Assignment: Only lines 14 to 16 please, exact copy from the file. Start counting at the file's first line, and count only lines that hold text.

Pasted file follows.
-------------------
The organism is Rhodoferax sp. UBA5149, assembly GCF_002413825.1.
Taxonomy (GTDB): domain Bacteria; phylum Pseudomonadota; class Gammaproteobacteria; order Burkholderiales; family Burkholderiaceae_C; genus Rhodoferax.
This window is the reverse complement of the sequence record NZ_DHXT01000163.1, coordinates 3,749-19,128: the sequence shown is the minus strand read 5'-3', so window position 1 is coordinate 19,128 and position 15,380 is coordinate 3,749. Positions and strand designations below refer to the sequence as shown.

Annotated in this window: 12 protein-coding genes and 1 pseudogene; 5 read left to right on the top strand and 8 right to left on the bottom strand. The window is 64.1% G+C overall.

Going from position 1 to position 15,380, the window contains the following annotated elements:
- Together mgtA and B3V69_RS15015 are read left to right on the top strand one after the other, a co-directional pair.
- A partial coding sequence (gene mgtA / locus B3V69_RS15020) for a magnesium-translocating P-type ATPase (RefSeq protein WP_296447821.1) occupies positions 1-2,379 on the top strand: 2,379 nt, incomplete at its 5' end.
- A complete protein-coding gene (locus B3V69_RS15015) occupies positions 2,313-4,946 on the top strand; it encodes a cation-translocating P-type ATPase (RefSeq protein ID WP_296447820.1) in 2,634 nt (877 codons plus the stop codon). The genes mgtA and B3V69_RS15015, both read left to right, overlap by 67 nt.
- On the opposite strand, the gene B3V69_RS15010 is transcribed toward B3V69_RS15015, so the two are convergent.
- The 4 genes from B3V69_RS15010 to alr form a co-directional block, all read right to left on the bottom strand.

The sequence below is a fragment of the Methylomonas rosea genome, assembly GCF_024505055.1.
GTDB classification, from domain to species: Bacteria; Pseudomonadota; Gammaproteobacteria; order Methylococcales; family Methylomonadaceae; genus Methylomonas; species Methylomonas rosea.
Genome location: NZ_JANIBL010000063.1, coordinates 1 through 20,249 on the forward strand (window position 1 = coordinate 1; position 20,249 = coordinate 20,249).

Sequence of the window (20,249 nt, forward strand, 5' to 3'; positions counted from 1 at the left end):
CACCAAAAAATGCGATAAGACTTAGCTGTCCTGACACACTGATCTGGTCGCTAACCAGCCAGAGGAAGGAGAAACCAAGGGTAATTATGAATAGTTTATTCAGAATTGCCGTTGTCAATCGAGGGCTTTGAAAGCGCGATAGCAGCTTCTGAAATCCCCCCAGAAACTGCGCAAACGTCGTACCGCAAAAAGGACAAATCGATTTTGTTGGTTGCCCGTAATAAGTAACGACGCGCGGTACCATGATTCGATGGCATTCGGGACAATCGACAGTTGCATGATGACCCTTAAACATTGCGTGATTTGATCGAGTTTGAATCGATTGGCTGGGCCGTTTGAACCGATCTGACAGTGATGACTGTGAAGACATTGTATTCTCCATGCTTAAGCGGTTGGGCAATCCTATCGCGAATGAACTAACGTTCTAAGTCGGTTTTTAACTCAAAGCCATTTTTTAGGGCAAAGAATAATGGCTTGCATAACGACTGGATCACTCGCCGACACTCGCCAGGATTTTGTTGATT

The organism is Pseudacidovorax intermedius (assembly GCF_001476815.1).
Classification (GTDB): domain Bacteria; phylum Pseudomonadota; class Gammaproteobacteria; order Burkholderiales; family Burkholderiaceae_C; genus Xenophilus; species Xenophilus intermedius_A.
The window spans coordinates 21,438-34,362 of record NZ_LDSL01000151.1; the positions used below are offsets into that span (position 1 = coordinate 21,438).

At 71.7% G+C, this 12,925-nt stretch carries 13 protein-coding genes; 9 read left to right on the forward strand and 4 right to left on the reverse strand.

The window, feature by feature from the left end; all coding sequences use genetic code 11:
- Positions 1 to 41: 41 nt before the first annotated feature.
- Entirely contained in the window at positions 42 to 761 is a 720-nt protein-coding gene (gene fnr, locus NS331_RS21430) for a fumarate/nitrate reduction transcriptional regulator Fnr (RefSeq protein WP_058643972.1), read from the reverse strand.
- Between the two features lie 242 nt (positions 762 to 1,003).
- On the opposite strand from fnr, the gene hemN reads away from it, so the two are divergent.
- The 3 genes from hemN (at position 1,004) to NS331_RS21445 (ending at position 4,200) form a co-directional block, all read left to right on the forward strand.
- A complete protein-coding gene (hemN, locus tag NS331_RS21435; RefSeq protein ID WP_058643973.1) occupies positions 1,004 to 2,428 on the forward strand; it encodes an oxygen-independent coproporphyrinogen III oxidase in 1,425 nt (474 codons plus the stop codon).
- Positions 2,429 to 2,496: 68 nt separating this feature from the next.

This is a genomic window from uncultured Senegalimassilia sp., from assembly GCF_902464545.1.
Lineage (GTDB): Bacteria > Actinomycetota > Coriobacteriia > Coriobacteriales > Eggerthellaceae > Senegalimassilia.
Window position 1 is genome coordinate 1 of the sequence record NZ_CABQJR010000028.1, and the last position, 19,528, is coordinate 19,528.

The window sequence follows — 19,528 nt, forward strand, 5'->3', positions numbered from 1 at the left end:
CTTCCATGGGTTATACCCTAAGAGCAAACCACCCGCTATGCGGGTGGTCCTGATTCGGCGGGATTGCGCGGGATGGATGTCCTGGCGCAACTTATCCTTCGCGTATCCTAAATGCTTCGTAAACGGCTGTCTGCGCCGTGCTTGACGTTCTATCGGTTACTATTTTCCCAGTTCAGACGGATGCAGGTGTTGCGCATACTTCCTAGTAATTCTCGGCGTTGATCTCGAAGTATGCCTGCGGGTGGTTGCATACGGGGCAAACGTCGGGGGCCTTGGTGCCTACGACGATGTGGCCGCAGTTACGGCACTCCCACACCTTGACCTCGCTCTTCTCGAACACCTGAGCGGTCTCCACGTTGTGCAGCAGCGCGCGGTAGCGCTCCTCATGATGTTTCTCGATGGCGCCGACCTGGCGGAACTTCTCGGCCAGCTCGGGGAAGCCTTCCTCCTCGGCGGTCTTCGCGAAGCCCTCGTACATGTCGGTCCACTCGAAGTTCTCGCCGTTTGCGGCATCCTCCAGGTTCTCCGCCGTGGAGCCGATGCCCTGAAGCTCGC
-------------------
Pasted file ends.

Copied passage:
Sequence of the window (20,249 nt, forward strand, 5' to 3'; positions counted from 1 at the left end):
CACCAAAAAATGCGATAAGACTTAGCTGTCCTGACACACTGATCTGGTCGCTAACCAGCCAGAGGAAGGAGAAACCAAGGGTAATTATGAATAGTTTATTCAGAATTGCCGTTGTCAATCGAGGGCTTTGAAAGCGCGATAGCAGCTTCTGAAATCCCCCCAGAAACTGCGCAAACGTCGTACCGCAAAAAGGACAAATCGATTTTGTTGGTTGCCCGTAATAAGTAACGACGCGCGGTACCATGATTCGATGGCATTCGGGACAATCGACAGTTGCATGATGACCCTTAAACATTGCGTGATTTGATCGAGTTTGAATCGATTGGCTGGGCCGTTTGAACCGATCTGACAGTGATGACTGTGAAGACATTGTATTCTCCATGCTTAAGCGGTTGGGCAATCCTATCGCGAATGAACTAACGTTCTAAGTCGGTTTTTAACTCAAAGCCATTTTTTAGGGCAAAGAATAATGGCTTGCATAACGACTGGATCACTCGCCGACACTCGCCAGGATTTTGTTGATT

The organism is Pseudacidovorax intermedius (assembly GCF_001476815.1).